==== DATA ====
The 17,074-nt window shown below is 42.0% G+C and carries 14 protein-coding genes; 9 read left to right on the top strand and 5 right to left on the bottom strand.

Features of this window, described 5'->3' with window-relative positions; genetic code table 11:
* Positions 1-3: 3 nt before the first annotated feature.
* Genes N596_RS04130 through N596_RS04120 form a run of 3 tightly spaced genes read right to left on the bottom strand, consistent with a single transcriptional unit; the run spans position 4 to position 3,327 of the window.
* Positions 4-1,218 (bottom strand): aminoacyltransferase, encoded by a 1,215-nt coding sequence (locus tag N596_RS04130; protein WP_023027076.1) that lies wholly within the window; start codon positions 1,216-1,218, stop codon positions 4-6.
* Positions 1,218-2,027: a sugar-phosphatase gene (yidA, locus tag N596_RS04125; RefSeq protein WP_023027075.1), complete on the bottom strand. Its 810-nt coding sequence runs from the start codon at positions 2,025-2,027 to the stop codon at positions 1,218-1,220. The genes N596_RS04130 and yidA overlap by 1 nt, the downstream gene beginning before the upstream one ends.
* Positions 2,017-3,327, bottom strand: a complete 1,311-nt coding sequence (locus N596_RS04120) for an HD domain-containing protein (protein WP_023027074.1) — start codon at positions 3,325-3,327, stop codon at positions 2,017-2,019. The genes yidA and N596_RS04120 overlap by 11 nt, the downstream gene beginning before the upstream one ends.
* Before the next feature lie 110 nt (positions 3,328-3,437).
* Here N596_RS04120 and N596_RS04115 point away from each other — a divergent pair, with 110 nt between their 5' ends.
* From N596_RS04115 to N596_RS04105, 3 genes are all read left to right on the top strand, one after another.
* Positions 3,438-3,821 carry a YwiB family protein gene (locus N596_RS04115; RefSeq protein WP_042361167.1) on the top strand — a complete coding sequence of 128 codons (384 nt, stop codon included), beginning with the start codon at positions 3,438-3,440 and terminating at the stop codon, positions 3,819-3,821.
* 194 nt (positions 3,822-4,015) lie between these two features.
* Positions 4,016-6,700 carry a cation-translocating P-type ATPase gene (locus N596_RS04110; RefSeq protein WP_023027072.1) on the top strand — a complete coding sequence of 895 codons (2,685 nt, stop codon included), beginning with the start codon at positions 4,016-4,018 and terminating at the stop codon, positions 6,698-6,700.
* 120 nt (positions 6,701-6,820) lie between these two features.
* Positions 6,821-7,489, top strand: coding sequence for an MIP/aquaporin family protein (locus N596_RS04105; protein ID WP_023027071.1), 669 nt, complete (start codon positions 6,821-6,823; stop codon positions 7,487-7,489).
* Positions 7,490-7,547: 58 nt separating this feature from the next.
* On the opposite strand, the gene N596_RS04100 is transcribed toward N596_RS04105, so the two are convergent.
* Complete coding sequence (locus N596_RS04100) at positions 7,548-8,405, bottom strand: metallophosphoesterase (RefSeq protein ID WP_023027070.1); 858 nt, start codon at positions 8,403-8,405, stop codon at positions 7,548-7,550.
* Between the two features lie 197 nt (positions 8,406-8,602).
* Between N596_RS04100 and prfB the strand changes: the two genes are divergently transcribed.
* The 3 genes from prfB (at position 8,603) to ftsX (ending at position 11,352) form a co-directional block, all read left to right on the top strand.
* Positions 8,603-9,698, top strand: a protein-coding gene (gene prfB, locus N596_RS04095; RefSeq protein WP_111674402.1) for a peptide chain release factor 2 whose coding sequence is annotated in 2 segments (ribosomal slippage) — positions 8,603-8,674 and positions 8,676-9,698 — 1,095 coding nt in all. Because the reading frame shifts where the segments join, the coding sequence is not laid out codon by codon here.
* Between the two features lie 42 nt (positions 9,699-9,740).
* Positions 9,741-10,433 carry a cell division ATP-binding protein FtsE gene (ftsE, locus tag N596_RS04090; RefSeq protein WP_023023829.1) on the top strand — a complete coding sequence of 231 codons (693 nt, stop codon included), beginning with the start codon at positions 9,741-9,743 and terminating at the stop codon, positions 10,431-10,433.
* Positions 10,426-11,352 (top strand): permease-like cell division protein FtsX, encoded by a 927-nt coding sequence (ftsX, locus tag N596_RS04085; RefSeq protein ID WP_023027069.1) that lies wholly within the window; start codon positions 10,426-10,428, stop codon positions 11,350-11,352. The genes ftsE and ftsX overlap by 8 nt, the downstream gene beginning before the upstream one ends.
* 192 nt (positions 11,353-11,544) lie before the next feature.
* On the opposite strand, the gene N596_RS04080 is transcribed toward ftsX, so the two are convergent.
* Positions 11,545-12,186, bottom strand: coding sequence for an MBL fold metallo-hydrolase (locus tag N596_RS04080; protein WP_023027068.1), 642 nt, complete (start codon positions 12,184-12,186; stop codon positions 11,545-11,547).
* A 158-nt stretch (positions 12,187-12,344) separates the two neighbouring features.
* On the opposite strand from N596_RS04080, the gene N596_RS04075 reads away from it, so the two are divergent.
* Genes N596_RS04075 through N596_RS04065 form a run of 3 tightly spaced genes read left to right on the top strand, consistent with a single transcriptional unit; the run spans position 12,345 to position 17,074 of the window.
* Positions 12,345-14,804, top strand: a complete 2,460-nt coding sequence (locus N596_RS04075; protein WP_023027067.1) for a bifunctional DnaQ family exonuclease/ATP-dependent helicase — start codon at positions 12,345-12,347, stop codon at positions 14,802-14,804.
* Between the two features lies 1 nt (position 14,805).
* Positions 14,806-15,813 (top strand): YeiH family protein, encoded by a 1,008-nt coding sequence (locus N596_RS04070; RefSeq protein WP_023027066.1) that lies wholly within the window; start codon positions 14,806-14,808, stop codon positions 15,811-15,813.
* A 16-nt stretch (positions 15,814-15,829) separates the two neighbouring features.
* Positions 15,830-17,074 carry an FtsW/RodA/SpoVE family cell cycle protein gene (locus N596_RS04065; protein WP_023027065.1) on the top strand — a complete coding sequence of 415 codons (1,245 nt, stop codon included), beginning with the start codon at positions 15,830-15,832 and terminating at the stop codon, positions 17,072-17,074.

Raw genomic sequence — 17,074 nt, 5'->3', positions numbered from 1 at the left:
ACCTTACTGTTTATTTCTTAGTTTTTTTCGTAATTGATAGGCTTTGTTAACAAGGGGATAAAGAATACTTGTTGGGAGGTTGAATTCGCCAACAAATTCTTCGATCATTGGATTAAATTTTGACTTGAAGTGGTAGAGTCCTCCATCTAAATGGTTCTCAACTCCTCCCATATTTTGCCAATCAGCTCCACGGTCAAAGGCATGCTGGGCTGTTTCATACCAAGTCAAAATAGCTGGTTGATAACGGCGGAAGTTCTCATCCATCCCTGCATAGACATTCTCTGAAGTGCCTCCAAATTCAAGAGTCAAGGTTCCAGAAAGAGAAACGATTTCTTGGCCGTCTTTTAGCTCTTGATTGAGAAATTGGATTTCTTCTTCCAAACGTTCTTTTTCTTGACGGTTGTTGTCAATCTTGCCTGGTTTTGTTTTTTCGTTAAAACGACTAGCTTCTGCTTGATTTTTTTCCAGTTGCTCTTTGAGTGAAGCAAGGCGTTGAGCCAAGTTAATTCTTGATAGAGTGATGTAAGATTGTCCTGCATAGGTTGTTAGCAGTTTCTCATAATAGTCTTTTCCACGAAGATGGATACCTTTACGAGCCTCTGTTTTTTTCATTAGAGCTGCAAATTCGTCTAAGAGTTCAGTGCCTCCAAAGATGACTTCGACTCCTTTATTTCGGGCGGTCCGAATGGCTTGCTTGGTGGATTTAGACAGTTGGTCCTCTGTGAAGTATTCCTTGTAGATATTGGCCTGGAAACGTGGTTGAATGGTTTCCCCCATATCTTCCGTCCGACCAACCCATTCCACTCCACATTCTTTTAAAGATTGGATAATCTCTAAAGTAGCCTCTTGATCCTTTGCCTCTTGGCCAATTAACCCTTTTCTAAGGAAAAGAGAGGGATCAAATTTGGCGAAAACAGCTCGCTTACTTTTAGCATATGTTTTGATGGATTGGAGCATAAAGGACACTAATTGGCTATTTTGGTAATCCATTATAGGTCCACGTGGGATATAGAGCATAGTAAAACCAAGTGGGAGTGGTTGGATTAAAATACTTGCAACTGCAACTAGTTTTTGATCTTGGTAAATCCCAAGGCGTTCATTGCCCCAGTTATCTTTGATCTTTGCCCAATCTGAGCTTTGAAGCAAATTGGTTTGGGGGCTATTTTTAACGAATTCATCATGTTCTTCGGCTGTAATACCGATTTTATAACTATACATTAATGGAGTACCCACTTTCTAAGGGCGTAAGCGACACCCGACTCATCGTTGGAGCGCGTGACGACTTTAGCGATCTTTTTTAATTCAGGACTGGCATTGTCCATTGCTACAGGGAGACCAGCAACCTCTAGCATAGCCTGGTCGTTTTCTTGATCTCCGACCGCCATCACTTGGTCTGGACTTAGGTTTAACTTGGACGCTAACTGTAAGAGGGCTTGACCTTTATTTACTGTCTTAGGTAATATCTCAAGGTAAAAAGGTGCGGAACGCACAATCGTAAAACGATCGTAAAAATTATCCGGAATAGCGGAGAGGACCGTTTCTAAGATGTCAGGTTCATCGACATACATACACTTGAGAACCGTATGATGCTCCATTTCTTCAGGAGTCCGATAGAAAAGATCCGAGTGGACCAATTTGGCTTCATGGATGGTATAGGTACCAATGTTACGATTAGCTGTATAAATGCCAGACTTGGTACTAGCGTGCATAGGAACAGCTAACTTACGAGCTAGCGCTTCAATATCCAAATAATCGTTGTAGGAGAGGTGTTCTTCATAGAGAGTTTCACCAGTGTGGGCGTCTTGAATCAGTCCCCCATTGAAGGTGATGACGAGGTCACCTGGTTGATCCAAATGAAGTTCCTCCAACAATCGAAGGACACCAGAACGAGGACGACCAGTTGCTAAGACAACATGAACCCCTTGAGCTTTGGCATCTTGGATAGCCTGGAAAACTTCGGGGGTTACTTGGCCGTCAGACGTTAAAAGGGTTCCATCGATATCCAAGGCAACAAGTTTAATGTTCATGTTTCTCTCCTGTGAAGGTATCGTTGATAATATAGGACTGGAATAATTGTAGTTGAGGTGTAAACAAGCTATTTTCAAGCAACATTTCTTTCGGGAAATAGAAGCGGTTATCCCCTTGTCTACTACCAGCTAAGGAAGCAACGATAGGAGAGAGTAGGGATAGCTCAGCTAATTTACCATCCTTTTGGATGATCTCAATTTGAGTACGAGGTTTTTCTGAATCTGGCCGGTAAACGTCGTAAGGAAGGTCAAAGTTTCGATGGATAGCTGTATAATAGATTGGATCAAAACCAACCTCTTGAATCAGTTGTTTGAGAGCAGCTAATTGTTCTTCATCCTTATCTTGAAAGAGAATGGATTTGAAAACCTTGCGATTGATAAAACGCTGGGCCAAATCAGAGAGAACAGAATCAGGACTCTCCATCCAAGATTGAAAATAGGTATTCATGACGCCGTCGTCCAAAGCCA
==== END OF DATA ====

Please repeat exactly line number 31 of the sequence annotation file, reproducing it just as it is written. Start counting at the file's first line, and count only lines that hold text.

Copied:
* Genes N596_RS04075 through N596_RS04065 form a run of 3 tightly spaced genes read left to right on the top strand, consistent with a single transcriptional unit; the run spans position 12,345 to position 17,074 of the window.